Uncollected Editions #4: Batman: Vengeance of Bane (DC Comics)

Thursday, February 10, 2011

[Continuing our "Uncollected Editions" series by Paul Hicks]

With the recent buzz about the casting of Tom Hardy as Bane in the new Batman movie, The Dark Knight Rises, it’s timely to look back at the earliest of Bane’s greatest hits that have eluded collections (for now).

The first of these is Batman: Vengeance of Bane -- a 1993 64-page special that debuted the character. The Bat-office of the time had similarly introduced Azrael in the four-issue Batman: Sword of Azrael mini-series that appeared around the same time (with some “noob” called Quesada on art). This was cleverly done to get the major players on board in service of their starring roles in the imminent Knightfall epic.

Now let’s get one thing straight at the outset: Vengeance of Bane was an amazing debut adeptly handled by Chuck Dixon and artists Graham Nolan and Eduardo Barreto. Bane is often misremembered as a one-note muscle-headed character whose be-all-and-end-all was to snap Batman’s back. Reading this story it’s obvious that Bane had much more preplanned potential longevity than his fellow villain Doomsday (not that it hasn’t prevented “the big D” from coming back time and again).

Born in the ultimate version of underprivileged misery, Bane was a newborn sentenced to a South American prison, Pena Dura, for the insurgent crimes of his father. At the age of six his mother died and her body was thrown to the sharks that infest the waters of the desolate island prison. Without a mother, the boy was moved into general population, exposed to the thieves, murderers and other predators. The child quickly decides that he won’t be a victim and viciously takes his first life. His punishment is years in a cell that floods every evening, fighting to survive each day against rats and crabs. Bane uses the years productively, emerging from the cell as a beast of a man with a will as hard as his body.

Highly charismatic, Bane assembles a circle of operatives to educate him and assist him in his planning. Older inmates Trogg, Zombie and Bird are deadly criminals, each amusingly named after 1960s recording artists. They become devoted to him and his plans, recognizing someone who can lead them out of captivity.

Bane survives involuntary experiments with the Venom drug (introduced by Dennis O’Neil in the Legends of the Dark Knight story “Venom,” which is itself collected in trade paperback), escaping both mere humanity and the prison bars. Bane has heard tales of Gotham as the greatest city of the world and Batman as the man who stands against anyone wanting to control it; the imprisoned boy who has overcome every adversity in life sees overcoming Batman as the next stage of his fight for freedom.

To say Vengeance of Bane has aged well is unnecessary, because as a story it hasn’t aged a bit. It really is a pity that the appearance of Bane in the wrestler mask has led to many forgetting the mind behind the mask. Many depictions of Bane in both the comics and cartoons show a drug-frenzied rager, but the beauty of the Dixon/Moench/Nolan character is he would have been as big a threat even without the drug (something Gail Simone has explored through his membership in the Secret Six).

The second early book of note is (the imaginatively titled) Batman: Vengeance of Bane II: The Redemption from 1995 (I would have called it “Bane Again” myself). The story, produced by the exact same creative team, details Bane’s recovery from his defeat at the hands of Bat-understudy Azrael during Knightquest.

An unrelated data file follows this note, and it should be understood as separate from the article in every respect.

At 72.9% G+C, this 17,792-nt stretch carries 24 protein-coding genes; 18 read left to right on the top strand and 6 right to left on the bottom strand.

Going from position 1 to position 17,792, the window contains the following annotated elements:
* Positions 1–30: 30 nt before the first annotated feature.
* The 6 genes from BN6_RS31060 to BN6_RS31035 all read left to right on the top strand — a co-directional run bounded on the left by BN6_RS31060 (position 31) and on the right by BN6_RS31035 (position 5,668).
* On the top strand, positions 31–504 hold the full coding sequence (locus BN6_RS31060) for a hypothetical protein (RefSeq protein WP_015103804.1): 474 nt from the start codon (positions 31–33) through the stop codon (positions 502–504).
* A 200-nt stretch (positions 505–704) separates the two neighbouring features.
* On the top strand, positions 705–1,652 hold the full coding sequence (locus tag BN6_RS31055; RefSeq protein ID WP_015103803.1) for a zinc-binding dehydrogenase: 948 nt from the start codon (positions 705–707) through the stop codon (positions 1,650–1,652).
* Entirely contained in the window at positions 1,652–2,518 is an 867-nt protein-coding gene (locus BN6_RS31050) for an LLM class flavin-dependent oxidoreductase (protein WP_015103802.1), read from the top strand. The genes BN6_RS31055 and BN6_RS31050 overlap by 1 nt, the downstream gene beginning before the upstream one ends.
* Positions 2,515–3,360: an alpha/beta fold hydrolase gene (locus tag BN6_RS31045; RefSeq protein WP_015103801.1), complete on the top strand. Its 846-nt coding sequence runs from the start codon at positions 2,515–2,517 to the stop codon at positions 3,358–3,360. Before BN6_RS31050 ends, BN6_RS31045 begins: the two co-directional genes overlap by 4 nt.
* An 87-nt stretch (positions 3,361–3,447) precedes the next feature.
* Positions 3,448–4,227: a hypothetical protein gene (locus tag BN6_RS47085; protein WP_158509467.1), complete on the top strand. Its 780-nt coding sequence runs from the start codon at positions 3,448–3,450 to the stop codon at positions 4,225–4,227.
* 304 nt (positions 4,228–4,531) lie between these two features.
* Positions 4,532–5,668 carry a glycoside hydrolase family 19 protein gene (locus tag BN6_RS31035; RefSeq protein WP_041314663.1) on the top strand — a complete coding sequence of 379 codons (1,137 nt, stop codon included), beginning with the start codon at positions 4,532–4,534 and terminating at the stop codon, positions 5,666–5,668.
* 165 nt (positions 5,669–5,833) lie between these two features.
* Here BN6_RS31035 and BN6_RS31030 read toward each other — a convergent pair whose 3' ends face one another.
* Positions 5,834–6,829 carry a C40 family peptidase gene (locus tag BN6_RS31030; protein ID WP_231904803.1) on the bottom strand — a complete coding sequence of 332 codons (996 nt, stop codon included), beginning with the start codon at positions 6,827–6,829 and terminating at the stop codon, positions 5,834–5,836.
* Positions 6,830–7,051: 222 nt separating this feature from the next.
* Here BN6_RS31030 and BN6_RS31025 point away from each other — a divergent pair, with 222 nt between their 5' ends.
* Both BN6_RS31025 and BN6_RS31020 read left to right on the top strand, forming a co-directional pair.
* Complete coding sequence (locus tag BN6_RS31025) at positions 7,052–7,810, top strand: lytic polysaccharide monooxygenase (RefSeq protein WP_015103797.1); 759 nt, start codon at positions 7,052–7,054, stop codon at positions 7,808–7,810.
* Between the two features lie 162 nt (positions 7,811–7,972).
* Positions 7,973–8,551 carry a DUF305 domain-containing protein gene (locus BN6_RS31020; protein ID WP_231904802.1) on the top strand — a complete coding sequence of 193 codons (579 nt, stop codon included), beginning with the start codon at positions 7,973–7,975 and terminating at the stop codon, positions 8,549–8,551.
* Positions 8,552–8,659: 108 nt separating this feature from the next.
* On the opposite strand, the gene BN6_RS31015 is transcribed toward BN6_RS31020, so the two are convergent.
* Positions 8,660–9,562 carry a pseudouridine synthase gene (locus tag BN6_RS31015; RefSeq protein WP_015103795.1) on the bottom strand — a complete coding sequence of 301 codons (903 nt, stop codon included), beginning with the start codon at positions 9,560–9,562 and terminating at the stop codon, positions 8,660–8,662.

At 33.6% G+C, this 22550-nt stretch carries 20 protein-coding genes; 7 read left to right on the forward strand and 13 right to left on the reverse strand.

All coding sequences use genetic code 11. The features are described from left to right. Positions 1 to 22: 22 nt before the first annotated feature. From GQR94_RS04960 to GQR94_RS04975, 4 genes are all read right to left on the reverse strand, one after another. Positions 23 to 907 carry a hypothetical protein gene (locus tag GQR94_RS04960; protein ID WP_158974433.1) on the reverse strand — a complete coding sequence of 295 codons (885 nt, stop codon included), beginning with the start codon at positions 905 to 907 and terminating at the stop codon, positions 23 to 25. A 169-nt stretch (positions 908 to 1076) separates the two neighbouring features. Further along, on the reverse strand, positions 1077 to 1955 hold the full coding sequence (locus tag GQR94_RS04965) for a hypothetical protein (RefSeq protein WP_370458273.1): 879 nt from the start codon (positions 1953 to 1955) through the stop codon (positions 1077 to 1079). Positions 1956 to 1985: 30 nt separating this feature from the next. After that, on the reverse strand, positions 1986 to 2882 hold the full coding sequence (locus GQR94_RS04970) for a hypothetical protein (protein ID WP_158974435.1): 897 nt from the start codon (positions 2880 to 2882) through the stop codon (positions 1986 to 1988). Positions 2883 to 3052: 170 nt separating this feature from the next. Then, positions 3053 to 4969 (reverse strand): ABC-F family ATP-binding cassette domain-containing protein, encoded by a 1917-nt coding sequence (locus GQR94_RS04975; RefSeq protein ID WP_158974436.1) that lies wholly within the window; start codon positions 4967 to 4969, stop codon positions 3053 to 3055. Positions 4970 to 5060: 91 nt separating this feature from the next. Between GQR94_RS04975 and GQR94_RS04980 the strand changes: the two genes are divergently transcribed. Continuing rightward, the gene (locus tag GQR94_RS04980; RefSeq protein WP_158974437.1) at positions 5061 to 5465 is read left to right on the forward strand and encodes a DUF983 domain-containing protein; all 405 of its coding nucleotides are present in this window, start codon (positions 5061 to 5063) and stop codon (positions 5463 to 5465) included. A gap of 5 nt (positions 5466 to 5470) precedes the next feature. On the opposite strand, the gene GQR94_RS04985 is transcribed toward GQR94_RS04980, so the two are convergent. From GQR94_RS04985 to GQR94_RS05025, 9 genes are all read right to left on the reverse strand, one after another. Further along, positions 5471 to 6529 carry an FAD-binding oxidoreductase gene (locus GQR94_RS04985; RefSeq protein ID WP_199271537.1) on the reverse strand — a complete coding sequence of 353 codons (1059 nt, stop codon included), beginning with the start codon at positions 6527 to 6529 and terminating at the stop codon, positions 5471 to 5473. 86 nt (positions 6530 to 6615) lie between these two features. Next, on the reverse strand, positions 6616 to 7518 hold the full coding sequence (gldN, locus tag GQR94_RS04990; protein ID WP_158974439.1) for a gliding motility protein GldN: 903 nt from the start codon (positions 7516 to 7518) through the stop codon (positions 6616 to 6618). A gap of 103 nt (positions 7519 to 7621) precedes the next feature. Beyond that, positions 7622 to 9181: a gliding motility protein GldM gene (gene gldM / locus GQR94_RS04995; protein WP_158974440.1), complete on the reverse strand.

Again in prison (offshore Gotham locale – Blackgate), Bane must rebuild himself after his humiliation. The story parallels the earlier tale by showing the process of Bane building himself and refocusing his life. The Venom drug becomes symbolic of his weakness and he is motivated to destroy all his associations with it. Bane creates a network of minor Bat-villains to assist him in his plans, but this time they are mere pawns, unlike the acolytes he gathered in the first book.

After that first story, this is a more familiar tale, but no less enjoyable for it [indeed I think the parallels made the second book as good as it was -- ed.]. Nolan and Barreto’s art have gotten even better -- a splash page of Bane escaping the prison by diving off the cliff into the waters far below is utterly breath-taking.

There’s time for one more encounter with the Knightfall-recovered Batman, as Bane hunts drug-dealers who have been selling Venom to petty criminals. Batman fails to re-capture Bane, and Bane slips out of the city, alone and unbound, seeing himself as a truly free man for the first time in his life.

One of the most compelling things about Bane is the similarities and differences between him and Batman. Bruce Wayne was born into wealth and privilege -- Bane was born in poverty and oppression. Bruce’s parents were cruelly taken from him -- Bane never knew his father and his mother was a shell of a woman, waiting for death to end her misery. Bruce was cared for by Alfred in a mansion -- Bane was alone in a prison. Bruce travelled the world with endless resources at his disposal, learning all he could to prepare for his crusade-- Bane spent years alone, learning in his solitude about physical and mental strength.

Both rail against injustice, but Bruce is fighting against the indiscriminate injustice of crime while Bane’s crusade is about the discriminating injustice that targeted him personally. It’s heady stuff that’s hopefully going to be recognized in the upcoming The Dark Knight Rises movie.

[Great point. Let’s not forget we already saw the Bane stereotype in Batman and Robin. Here’s hoping Christopher Nolan recognizes the intricacies of the Bane character in the upcoming movie, rather than just casting the villain as a background thug. -- ed.]

As with all good characters, Bane’s story continues elsewhere. I’ll be looking at the next two major stories in an upcoming Uncollected Editions.